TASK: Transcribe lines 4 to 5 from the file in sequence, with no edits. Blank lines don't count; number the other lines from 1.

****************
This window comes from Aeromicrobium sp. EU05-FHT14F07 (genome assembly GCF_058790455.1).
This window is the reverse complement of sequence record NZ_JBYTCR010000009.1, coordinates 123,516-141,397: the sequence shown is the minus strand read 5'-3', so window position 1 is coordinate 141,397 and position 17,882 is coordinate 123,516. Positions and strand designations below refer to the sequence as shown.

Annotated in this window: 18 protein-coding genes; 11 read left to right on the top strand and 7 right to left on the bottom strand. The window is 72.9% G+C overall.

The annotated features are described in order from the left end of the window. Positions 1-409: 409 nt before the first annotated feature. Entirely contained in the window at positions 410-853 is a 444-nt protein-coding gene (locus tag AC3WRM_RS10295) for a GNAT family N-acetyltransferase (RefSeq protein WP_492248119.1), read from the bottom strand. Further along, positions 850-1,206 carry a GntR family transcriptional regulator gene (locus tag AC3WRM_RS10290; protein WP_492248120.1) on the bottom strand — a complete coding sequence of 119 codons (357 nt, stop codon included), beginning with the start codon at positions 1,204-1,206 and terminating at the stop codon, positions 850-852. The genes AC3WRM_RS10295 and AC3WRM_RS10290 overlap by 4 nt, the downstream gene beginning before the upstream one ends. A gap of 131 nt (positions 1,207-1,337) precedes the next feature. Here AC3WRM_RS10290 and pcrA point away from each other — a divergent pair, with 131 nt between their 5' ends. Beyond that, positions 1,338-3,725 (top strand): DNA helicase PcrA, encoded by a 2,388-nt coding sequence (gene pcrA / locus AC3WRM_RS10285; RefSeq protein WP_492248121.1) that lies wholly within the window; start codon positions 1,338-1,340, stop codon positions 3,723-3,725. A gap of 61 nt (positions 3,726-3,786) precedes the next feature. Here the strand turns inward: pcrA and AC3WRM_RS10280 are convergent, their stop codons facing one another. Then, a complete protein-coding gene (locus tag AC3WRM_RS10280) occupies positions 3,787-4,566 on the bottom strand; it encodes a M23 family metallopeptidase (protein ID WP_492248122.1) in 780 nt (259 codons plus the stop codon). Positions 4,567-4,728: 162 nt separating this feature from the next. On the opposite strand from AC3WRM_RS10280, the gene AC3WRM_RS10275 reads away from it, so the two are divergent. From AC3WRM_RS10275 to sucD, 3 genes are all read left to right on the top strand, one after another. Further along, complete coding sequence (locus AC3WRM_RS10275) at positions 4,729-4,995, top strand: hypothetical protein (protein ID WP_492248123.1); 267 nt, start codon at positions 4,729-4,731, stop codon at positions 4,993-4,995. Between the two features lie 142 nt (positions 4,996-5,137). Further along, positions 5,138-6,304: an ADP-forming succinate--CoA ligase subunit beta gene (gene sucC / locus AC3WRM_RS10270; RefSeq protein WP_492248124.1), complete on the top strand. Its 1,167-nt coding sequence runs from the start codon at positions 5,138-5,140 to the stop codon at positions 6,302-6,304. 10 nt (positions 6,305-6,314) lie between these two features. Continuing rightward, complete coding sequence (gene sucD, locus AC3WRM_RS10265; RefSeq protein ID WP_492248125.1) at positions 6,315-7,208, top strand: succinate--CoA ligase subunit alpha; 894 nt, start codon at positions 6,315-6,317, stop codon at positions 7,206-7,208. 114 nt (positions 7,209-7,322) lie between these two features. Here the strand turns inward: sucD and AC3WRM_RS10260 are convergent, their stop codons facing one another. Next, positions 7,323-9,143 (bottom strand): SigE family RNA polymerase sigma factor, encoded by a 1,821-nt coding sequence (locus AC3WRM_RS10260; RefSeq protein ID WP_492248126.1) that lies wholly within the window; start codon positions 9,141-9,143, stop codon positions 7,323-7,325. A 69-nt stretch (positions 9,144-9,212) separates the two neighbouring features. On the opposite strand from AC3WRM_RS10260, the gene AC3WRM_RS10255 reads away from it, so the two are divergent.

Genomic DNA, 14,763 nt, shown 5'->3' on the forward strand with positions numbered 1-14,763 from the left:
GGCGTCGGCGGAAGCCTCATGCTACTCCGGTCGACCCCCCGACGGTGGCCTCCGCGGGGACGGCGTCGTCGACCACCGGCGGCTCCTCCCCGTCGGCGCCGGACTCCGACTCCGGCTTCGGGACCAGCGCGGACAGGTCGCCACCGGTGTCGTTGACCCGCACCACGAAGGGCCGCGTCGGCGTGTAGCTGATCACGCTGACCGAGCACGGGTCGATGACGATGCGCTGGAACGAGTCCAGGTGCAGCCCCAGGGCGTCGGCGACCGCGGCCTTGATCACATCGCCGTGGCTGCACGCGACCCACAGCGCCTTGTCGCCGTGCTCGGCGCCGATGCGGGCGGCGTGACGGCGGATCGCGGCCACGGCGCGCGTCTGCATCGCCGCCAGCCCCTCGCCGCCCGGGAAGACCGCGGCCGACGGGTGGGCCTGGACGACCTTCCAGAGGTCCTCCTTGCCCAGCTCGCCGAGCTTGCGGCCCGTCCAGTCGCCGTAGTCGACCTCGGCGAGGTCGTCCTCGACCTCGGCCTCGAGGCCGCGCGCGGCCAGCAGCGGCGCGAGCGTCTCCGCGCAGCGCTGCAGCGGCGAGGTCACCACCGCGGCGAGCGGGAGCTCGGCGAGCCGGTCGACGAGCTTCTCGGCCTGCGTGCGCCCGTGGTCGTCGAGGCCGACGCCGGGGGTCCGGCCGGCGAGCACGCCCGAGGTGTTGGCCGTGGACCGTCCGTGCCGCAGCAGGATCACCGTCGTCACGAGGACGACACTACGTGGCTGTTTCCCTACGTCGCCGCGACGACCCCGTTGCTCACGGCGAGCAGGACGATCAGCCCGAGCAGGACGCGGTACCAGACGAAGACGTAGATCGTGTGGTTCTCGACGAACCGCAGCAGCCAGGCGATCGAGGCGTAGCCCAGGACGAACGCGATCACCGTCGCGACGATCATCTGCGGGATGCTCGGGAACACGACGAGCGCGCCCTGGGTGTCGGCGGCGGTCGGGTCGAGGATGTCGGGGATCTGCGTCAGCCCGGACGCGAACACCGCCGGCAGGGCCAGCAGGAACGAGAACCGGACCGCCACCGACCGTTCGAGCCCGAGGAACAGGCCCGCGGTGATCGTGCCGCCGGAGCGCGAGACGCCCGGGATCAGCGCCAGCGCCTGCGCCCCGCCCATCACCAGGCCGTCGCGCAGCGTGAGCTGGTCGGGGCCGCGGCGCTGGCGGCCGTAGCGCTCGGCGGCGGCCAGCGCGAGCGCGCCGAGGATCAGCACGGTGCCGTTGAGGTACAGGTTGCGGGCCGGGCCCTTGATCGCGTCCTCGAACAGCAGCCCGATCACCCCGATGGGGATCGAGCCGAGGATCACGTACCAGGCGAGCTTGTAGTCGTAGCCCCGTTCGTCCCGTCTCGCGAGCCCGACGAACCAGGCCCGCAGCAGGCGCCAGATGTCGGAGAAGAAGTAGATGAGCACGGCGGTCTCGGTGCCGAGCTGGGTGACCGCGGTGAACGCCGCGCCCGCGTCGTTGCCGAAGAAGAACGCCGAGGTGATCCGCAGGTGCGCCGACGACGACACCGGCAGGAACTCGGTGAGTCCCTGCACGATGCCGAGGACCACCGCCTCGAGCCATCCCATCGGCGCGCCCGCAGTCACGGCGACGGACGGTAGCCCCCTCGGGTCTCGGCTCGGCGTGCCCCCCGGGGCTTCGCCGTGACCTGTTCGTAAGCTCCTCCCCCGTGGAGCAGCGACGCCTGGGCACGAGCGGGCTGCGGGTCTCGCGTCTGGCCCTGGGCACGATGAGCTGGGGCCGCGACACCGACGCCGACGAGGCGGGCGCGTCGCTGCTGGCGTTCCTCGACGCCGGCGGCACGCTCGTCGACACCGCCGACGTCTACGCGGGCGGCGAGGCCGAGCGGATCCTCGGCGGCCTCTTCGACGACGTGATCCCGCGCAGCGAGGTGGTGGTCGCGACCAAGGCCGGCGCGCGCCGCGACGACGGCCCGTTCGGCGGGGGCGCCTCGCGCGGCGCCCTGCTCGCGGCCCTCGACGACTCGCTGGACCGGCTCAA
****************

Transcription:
The annotated features are described in order from the left end of the window. Positions 1-409: 409 nt before the first annotated feature. Entirely contained in the window at positions 410-853 is a 444-nt protein-coding gene (locus tag AC3WRM_RS10295) for a GNAT family N-acetyltransferase (RefSeq protein WP_492248119.1), read from the bottom strand. Further along, positions 850-1,206 carry a GntR family transcriptional regulator gene (locus tag AC3WRM_RS10290; protein WP_492248120.1) on the bottom strand — a complete coding sequence of 119 codons (357 nt, stop codon included), beginning with the start codon at positions 1,204-1,206 and terminating at the stop codon, positions 850-852. The genes AC3WRM_RS10295 and AC3WRM_RS10290 overlap by 4 nt, the downstream gene beginning before the upstream one ends. A gap of 131 nt (positions 1,207-1,337) precedes the next feature. Here AC3WRM_RS10290 and pcrA point away from each other — a divergent pair, with 131 nt between their 5' ends. Beyond that, positions 1,338-3,725 (top strand): DNA helicase PcrA, encoded by a 2,388-nt coding sequence (gene pcrA / locus AC3WRM_RS10285; RefSeq protein WP_492248121.1) that lies wholly within the window; start codon positions 1,338-1,340, stop codon positions 3,723-3,725. A gap of 61 nt (positions 3,726-3,786) precedes the next feature. Here the strand turns inward: pcrA and AC3WRM_RS10280 are convergent, their stop codons facing one another. Then, a complete protein-coding gene (locus tag AC3WRM_RS10280) occupies positions 3,787-4,566 on the bottom strand; it encodes a M23 family metallopeptidase (protein ID WP_492248122.1) in 780 nt (259 codons plus the stop codon). Positions 4,567-4,728: 162 nt separating this feature from the next. On the opposite strand from AC3WRM_RS10280, the gene AC3WRM_RS10275 reads away from it, so the two are divergent. From AC3WRM_RS10275 to sucD, 3 genes are all read left to right on the top strand, one after another. Further along, complete coding sequence (locus AC3WRM_RS10275) at positions 4,729-4,995, top strand: hypothetical protein (protein ID WP_492248123.1); 267 nt, start codon at positions 4,729-4,731, stop codon at positions 4,993-4,995. Between the two features lie 142 nt (positions 4,996-5,137). Further along, positions 5,138-6,304: an ADP-forming succinate--CoA ligase subunit beta gene (gene sucC / locus AC3WRM_RS10270; RefSeq protein WP_492248124.1), complete on the top strand. Its 1,167-nt coding sequence runs from the start codon at positions 5,138-5,140 to the stop codon at positions 6,302-6,304. 10 nt (positions 6,305-6,314) lie between these two features. Continuing rightward, complete coding sequence (gene sucD, locus AC3WRM_RS10265; RefSeq protein ID WP_492248125.1) at positions 6,315-7,208, top strand: succinate--CoA ligase subunit alpha; 894 nt, start codon at positions 6,315-6,317, stop codon at positions 7,206-7,208. 114 nt (positions 7,209-7,322) lie between these two features. Here the strand turns inward: sucD and AC3WRM_RS10260 are convergent, their stop codons facing one another. Next, positions 7,323-9,143 (bottom strand): SigE family RNA polymerase sigma factor, encoded by a 1,821-nt coding sequence (locus AC3WRM_RS10260; RefSeq protein ID WP_492248126.1) that lies wholly within the window; start codon positions 9,141-9,143, stop codon positions 7,323-7,325. A 69-nt stretch (positions 9,144-9,212) separates the two neighbouring features. On the opposite strand from AC3WRM_RS10260, the gene AC3WRM_RS10255 reads away from it, so the two are divergent.

Genomic DNA, 14,763 nt, shown 5'->3' on the forward strand with positions numbered 1-14,763 from the left: